Unremarkable behind the house. In summer, beyond the beech hedge, one field of barley and another of sheep. The lambs run speed trials back and forth beneath the horizontal dyke half way up – tiny specks of white, careering, bouncing, like cartoon characters or jumping beans.
I clamber over the wire fence. The first foot bends the rusty wire, pulling it through the staples in a gentle, creaking sag. Swing the second leg over, tight thighs and clenched posture making sure the barbed wire doesn’t snag my crotch. Over safely, and landing on the un-ploughed field margin. If I pick my way along this edge, I can reach the broader pathway steeply up under the ascending rank of beech trees.
Here’s the steep sledging field where Lena broke her leg, tobogganing over ice-crusted snow, straight into the lower fence. Was it fear that numbed or froze their minds, that prevented them from bailing, or dragging feet to slow the descent?
I gently pull a grass stem, easing the upper part out of the grip of the first joint. The tender fleshy end tastes vaguely asparagus-like, and then the remainder settles into a satisfyingly tough chew and cowboy-casual look.
I’m breaking sweat now, as the gradient increases. Over another fence, and clambering along the low-key rocks and muddy margins of the burn. Well, it’s barely that – more a field drain, really.
Sleeping fitfully on the youth hostel floor with baby Melissa at my side. She’s burning up – and coughing woefully. Like a pitiful kitten. I rest a paternal hand on her back as Amy and I try nonetheless to get some sleep.
Suddenly, a scream, a jolt. She’s shaking, jerking. I jump up and turn on the light.
“What…?” asks Amy, blurrily.
Melissa’s eyes are rolling back inside her head, and her back arches with involuntary spasms. She’s almost on fire. I grab her from the floor and stumble to the basin in the corner. Splash on water with cupped hand, grasping her writhing form under my other arm.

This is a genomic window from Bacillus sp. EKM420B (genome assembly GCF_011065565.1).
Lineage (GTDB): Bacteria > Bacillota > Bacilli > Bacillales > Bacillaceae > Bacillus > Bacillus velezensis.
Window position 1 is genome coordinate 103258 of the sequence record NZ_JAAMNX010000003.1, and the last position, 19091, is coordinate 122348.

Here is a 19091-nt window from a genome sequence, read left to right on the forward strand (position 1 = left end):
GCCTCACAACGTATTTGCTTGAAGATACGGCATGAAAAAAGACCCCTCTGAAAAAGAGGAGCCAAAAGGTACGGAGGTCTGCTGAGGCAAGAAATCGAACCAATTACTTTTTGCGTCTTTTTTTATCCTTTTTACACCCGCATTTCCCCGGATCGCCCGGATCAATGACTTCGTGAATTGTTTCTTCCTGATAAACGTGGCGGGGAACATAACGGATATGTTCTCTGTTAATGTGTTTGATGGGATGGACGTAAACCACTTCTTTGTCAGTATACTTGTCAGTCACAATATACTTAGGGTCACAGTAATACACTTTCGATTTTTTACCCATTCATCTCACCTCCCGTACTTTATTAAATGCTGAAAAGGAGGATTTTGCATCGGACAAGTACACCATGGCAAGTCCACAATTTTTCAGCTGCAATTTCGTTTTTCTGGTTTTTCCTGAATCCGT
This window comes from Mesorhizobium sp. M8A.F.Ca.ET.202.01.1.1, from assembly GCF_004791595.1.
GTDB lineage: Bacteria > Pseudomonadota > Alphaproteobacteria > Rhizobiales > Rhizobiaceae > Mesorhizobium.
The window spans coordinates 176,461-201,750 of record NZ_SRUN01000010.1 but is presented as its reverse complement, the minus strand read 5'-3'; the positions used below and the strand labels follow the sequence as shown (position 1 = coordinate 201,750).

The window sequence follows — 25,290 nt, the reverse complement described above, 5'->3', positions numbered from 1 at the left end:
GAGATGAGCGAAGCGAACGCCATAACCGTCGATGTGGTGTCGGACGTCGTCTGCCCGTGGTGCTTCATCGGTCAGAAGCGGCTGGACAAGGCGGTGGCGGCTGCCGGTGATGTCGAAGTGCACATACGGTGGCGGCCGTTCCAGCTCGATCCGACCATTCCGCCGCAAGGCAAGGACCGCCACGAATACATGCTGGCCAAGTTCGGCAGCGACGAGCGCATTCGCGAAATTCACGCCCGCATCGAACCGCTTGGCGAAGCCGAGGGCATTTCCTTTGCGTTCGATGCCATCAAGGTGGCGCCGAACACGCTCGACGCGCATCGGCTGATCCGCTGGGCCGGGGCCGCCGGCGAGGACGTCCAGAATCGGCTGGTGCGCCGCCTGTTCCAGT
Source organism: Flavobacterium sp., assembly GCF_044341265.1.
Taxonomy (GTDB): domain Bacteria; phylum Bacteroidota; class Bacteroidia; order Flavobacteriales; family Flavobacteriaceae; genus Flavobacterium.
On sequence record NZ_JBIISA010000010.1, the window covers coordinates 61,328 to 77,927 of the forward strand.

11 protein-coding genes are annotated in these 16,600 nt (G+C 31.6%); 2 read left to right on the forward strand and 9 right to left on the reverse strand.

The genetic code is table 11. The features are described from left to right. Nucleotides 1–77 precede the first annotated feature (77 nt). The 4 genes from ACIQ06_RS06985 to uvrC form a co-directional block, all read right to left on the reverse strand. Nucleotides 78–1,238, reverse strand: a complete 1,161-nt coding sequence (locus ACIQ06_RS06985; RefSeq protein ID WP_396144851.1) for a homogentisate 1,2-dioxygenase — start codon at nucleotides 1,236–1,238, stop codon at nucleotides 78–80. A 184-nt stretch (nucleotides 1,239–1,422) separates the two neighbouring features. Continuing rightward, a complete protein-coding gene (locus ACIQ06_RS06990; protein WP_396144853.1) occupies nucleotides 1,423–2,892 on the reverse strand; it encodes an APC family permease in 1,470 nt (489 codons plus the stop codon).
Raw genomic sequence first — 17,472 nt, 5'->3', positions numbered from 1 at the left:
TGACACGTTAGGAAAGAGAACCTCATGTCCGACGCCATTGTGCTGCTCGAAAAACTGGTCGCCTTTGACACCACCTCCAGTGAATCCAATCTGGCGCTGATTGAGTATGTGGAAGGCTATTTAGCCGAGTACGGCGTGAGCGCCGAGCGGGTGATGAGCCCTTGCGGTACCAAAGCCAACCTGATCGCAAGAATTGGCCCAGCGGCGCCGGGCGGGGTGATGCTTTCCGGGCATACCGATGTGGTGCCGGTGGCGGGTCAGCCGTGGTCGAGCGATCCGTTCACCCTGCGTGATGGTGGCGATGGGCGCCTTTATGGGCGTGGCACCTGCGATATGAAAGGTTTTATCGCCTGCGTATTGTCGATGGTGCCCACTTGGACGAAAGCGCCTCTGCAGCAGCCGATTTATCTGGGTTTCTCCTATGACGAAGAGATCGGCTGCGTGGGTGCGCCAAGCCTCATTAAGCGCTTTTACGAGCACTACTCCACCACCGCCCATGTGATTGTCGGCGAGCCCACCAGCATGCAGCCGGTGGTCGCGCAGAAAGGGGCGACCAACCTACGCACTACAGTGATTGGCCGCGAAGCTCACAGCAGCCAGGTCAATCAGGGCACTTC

“That guy’s a doctor! The goose fat guy – the cassoulet guy!” Amy is pulling on her shoes. “I’m going to call 999.” She rushes out.
Where’s the doctor guy? At 3am, anyone’s guess. My only reference point is my mother’s room, so I go, just go. A naked man running down the corridors with a naked, fitting, baby girl.
The youth hostel is pretty much in uproar now – doors banging, the doctor summoned, lights on, on every floor. Amy, having failed with the public phone, is flagging down a lorry in her pyjamas in the snow. The young female warden appears from her room, sees me, and screams.
As doctor friend administers Calpol and confirms cooling with water had been right (although “a bit extreme”) I figure it may be time to go and find some clothes.
It’s a few feet from the verge, looking slow and disoriented in our approaching headlights. Ben slows down to a crawl, fearful of hitting it.
“It makes me so angry!” says Karen. “No, we can’t leave it like that. Myxy is such a terrible death – they’re suffering so much!”
“D’you want me to run it over, love?”
I can feel Enya tense up beside me, gripping my hand, as Ben reverses the car a hundred yards, halts, then engages first and floors the accelerator.
“Get a clean shot!”
The rabbit wavers, and Ben swerves slightly.
My body whole body spasms, spine tensing and tingling.
The car stops, and they look back in the darkness.
“Not sure. Did I get it properly?”
Ben seems ready to get out and take a look.
“Honestly. That was a clean hit. It’s dead.”
The good deed’s done.
The kids have crowded round in the tall, darkened room. Lame jokes are told, muffled behind plastic masks. I hand out sweets and money.
“Would anyone like some of this? It’s a dragon’s heart!”
I tear open the pomegranate melodramatically, juice spraying, and the garnet-encrusted centre is revealed. A few dare to eat the sweet, seeded drops, discarding bitter yellow substrate. Only later do my children relate that one of the party fled the house in terror.
Finding the deer skull… Walking into the hillside woods, along the forestry track. I’m hungry for solitude and quietness of mind. Breaking off the trail, I descend into the conifers, expecting nothing, just wandering and being with what is.
She’s there on the brown, dead needles, like a pale jewel set on dark velvet. I gently lift her up and carry her home, feeling somehow she’s part of me, some wild and fragile soul spending solitary hours enjoying simplicity among the trees.
Since then, at Samhain, she keeps me company through the festival of the dead, of ancestry, of the endless line of souls we watch as we walk backwards into the future.